Continue in this manner until you’ve attached enough strips to reach the edge of your trimming template.

You’ll need 6.5 inches of pieced strips from the center point to the edge, but if you’re not sure, just hold the template up to to check.

Add another series of strips for the other side of the quarter block.  If you have not yet pressed your seams with a hot iron, now is the time.

Align your trimming template with your quarter block and place a ruler along the edge of the template.  Trim around all sides.

Now, make three more quarter blocks in the same way.

With a scant 1/4 inch seam allowance, sew pairs of quarter blocks together.  Press the seam open.

Align the center seams of the two halves, as well as the seams at the edge of the block center.  Sew the halves together with a scant 1/4 inch seam allowance.  Trim the block to 12.5 inches.

Then, go make some more.  Because the beauty in this block is in how it comes together with its friends.  I only made two blocks since they were for a bee, but you can see how the spider web shape begins to appear where the blocks meet.

15 replies
  1. Deb
    Deb says:

    Oh my goodness, Em…you just rocked my world!! This technique and tutorial are amazing! I’m so glad I waited to do these blocks because this is perfect. Thank you!

  2. Cam Flower
    Cam Flower says:

    Just got a new ruler from creative grids – Spider Web designed by Karla Alexander. It makes shaping and cutting the pieces so easy! I have been playing with it for 2 days and all I can say is WOW! This with your tutorial idea have really inspired me to some new design thoughts. Check out this ruler on creative gridss website and see what you think. It takes all the measuring so simple! Oh, and I just love the strips of fabric creating the stripe in the tutorial – they really make the web spin!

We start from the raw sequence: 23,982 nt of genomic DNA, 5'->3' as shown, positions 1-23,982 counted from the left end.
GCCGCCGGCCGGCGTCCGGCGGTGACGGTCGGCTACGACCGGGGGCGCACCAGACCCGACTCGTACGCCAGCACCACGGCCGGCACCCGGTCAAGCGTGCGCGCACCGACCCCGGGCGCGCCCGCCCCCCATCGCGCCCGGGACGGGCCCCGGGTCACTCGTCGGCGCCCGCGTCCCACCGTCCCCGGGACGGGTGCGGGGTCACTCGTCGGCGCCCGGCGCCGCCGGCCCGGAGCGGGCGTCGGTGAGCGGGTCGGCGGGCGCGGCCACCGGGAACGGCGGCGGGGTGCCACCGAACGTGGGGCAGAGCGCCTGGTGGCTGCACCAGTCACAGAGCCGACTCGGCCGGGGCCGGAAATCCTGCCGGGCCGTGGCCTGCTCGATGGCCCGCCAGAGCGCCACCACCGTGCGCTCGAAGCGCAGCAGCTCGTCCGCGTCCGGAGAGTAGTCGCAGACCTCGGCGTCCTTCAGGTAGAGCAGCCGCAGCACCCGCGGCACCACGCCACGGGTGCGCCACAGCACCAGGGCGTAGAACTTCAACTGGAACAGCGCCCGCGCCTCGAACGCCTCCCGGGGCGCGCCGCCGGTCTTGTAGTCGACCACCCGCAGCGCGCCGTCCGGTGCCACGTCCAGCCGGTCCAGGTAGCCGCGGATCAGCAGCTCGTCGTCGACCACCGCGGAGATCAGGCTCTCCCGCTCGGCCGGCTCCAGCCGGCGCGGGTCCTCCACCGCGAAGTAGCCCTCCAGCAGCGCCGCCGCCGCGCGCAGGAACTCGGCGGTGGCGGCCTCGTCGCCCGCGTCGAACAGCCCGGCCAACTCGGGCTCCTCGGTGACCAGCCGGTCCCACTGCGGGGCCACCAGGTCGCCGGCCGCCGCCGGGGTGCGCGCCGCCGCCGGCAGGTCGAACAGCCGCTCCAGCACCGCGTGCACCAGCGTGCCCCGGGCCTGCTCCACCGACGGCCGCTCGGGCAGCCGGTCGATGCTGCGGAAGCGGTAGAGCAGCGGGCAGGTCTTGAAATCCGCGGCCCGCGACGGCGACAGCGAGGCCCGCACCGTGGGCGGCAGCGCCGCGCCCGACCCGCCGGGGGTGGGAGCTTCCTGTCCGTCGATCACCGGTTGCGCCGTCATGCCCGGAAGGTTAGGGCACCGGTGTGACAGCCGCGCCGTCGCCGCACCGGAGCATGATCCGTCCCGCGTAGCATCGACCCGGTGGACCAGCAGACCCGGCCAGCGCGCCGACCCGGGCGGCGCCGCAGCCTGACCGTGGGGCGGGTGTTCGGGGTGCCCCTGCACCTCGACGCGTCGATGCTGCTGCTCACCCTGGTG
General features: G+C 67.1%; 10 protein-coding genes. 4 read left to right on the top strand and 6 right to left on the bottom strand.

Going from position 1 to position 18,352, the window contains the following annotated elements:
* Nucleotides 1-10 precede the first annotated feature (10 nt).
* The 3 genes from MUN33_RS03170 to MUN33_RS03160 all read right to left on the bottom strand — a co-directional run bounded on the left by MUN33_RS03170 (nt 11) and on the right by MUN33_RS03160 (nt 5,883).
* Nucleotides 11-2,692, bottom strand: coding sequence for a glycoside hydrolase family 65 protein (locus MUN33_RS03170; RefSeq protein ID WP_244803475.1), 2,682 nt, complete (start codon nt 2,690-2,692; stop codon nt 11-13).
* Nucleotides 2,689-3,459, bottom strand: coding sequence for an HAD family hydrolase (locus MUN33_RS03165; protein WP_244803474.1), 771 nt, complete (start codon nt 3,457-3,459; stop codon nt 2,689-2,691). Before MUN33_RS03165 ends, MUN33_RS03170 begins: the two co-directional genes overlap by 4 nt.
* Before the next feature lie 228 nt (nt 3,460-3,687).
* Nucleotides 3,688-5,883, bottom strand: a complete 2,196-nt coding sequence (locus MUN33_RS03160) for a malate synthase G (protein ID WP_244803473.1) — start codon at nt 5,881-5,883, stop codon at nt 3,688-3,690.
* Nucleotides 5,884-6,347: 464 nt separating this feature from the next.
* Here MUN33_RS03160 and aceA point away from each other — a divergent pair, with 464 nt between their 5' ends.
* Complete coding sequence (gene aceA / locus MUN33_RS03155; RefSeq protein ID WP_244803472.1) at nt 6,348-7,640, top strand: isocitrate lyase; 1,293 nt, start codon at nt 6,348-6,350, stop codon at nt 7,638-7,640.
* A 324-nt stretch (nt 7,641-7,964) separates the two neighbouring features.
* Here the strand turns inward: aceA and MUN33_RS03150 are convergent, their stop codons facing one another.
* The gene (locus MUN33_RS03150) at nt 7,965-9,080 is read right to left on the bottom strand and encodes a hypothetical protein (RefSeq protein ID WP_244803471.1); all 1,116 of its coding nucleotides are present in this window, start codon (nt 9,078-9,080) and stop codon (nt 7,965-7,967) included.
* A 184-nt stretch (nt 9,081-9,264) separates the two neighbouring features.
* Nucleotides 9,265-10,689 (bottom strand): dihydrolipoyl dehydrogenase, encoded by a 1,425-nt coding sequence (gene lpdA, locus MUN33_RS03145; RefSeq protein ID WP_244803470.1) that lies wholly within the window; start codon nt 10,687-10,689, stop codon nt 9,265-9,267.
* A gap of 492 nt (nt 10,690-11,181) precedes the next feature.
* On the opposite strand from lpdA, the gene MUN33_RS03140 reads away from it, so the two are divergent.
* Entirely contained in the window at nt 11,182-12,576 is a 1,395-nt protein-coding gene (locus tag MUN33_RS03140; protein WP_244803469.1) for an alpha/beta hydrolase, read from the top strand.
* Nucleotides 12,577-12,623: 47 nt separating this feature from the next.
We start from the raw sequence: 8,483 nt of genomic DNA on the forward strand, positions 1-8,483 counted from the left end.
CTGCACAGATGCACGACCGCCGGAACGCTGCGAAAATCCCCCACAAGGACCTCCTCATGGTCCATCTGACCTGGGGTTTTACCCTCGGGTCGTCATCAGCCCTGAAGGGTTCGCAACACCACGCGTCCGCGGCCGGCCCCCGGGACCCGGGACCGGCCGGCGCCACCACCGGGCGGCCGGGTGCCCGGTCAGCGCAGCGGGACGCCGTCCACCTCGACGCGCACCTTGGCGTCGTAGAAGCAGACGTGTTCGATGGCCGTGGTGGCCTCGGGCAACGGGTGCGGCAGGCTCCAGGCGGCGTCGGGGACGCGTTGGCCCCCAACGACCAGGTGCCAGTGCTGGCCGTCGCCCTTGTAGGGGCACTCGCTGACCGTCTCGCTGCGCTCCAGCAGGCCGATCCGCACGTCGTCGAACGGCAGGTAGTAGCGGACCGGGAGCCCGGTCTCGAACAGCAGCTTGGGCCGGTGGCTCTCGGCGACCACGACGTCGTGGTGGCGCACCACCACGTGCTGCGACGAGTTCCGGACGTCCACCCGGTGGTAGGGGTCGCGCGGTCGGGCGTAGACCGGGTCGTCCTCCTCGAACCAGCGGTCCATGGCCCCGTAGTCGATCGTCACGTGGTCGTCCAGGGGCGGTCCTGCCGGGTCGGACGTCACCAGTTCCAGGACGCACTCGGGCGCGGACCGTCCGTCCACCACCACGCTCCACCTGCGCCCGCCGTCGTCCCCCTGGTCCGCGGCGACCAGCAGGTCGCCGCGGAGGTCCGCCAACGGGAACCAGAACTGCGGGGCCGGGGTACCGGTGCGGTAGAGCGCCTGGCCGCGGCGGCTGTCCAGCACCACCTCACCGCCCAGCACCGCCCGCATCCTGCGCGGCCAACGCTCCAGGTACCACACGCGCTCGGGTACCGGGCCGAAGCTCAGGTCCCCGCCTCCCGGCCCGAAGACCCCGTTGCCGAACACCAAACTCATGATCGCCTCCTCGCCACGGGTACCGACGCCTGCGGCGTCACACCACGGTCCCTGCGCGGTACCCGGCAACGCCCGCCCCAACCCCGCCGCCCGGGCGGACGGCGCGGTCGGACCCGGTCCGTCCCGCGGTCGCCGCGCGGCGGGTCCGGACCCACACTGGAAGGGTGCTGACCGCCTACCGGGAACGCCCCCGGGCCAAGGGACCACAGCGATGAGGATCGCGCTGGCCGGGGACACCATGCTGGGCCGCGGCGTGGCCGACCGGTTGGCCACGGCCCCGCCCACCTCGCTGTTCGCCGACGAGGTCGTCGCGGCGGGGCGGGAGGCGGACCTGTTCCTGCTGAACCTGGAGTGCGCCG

3. Margranda
    Margranda says:

    Thank you so much. I want to do a spiderweb without foundation piecing. I was trying to draw my own template, when my daughter found this site for me. Can’t wait to try it!

  4. forsining
    forsining says:

    Hi! I could have sworn I’ve visited your blog before but after browsing through some of the posts I realized it’s new to me.
    Nonetheless, I’m definitely delighted I came across it and I’ll be bookmarking it
    and checking back regularly!

  5. Faye
    Faye says:

    I’m really looking forward to making your quilt block for the Emerald Coast Modern Quilt Guild. It is going to be a fun block to make.

Trackbacks & Pingbacks

  1. […] We are using the tutorial from this website: Sewing by Moonlight. It’s a very extensive tutorial and she starts by showing you how to make your own template. There is also a link to the printable template we showed during the meeting. That link is here. […]

  2. […] Sewing By Moonlight has a tutorial for making this block. Jacquie Gering at Tallgrass Prairie Studio also has a tutorial using selvedges. […]

  3. […] block pattern is from Sewing by Moonlight. Personally I am not fond of paper templates, but I found that by using a little 505 spray on them […]

  4. […] partner was Tiffany, for whom I made the spider web blocks last month.  As a result, I knew she was going to be working on a quilt for her home with a purple, orange […]

  5. […] equilateral triangles often seen in English paper piecing, but this one is machine pieced.  The spider web block is an update on the great tutorial by Heather at House of a la Mode.  This one finishes at 12.5 […]